your situation is very common and I assume you have had a thorough investigation ruling out any medical condition for your hair thinning. Minoxidil may restore some vellus hair but unlikely to result in significant terminal hair. As long as it is not getting worse, then a hair transplant procedure may be the answer for you to restore the feminine shape to your hairline 

A substantially blemished face, back and limbs could point to cystic acne. The most severe form of the condition, cystic acne, arises from the same hormonal imbalances that cause hair loss and is associated with dihydrotestosterone production.[9] Seborrheic dermatitis, a condition in which an excessive amount of sebum is produced and builds up on the scalp (looking like an adult cradle cap), is also a symptom of hormonal imbalances, as is an excessively oily or dry scalp. Both can cause hair thinning.
Hair loss can be hereditary. Hereditary hair loss is call androgenetic alopecia, otherwise for males, for females, male pattern baldness female pattern baldness. Androgenetic alopecia occurs once a hair follicle sheds, plus the hair which replaces it is thinner plus finer than what was there formerly. The hair follicles carry on to shrink plus finally hair stops growing in total. Still, opposing to accepted belief, inborn hair loss is not only innate from the maternal side, it can be agreed down from also the mother’s otherwise father’s genes – however is extra likely to happen if both parents have this matter.

A medical event or condition, such as a thyroid imbalance, childbirth, surgery, or a fever, typically triggers this type of hair loss. Telogen effluvium may also occur as a result of a vitamin or mineral deficiency—iron deficiency is a common cause of hair loss in women—or the use of certain medications, such as isotretinoin, prescribed for acne, or warfarin, a blood thinner. Starting or stopping oral contraceptives (birth control pills) may also cause this type of hair loss.
Common Mistakes to Avoid -- When it comes to hair loss, missing the early signs is one of the first mistakes many women make. A staggering 50 percent loss can occur before it's noticeable to the human eye. The other common mistake women (and men, for that matter) make when trying to treat their hair loss is not giving enough time for therapy to work and not tracking their results properly. Just like hair loss, initial changes in hair regrowth take time and can be subtle before they are noticeable to the naked eye.
While warm water opens a hair's cuticle to allow shampoo and conditioner to do their job, cold water helps to close the cuticle and seal in moisture from the conditioner — which helps your hair look shiny and healthy. So, by all means, take a warm shower, but at the end, rinse with cold water. If you really don't like cold showers, stylists recommend pouring one cup apple cider vinegar mixed with two cups water over hair after washing and conditioning. Vinegar is a gentle exfoliator that removes product build-up and dandruff from the scalp.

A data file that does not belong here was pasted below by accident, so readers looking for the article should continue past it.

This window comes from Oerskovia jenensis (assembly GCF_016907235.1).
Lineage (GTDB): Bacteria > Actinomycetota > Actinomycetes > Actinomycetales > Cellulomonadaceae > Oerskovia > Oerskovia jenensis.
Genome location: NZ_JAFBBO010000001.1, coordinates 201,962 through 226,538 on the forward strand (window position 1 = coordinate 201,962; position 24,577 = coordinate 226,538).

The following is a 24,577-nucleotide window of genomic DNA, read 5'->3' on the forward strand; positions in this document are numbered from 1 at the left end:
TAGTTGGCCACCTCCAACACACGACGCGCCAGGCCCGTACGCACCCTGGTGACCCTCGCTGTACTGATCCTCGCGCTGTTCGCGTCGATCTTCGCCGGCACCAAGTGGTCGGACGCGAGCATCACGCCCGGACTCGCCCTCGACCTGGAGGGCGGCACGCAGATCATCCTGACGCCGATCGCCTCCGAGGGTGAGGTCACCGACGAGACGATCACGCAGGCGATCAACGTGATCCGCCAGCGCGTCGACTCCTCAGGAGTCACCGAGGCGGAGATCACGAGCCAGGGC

While women accept that menopause is a natural and unavoidable stage of womanhood, coming to grips with its effects, especially with female hair loss due to menopause, can be very difficult. Often, hair loss is one of the first and more depressing symptoms of menopause that a woman notices and it can have a profound effect on her sense of femininity, sexuality and self-confidence.
You need to try the hair bungee. At least this is the conclusion I’ve come to in the last few months as this tiny piece of elastic has slowly made its way into my consciousness. A few months ago, a hair bungee arrived in my monthly Birchbox sample box. It looks exactly like a little bungee cord, complete with two metal hooks on the ends. I played with it briefly, but my hair is layered and not really long enough for a ponytail, so I passed it to a friend who looked at it in confusion and thanked me. I’m sure it’s floating around somewhere in the bottom of her handbag right now. Then during NYFW I went to a panel sponsored by Pantene featuring the Cushnie et Ochs designers Carly Cushnie and Michelle Ochs discussing the intersection of beauty and fashion with celebrity hair guru Danilo (you know you’re a guru when you can go by one name). Anyway, he used 60+ hair bungees on the models for the Fall 2011 Cushnie et Ochs show.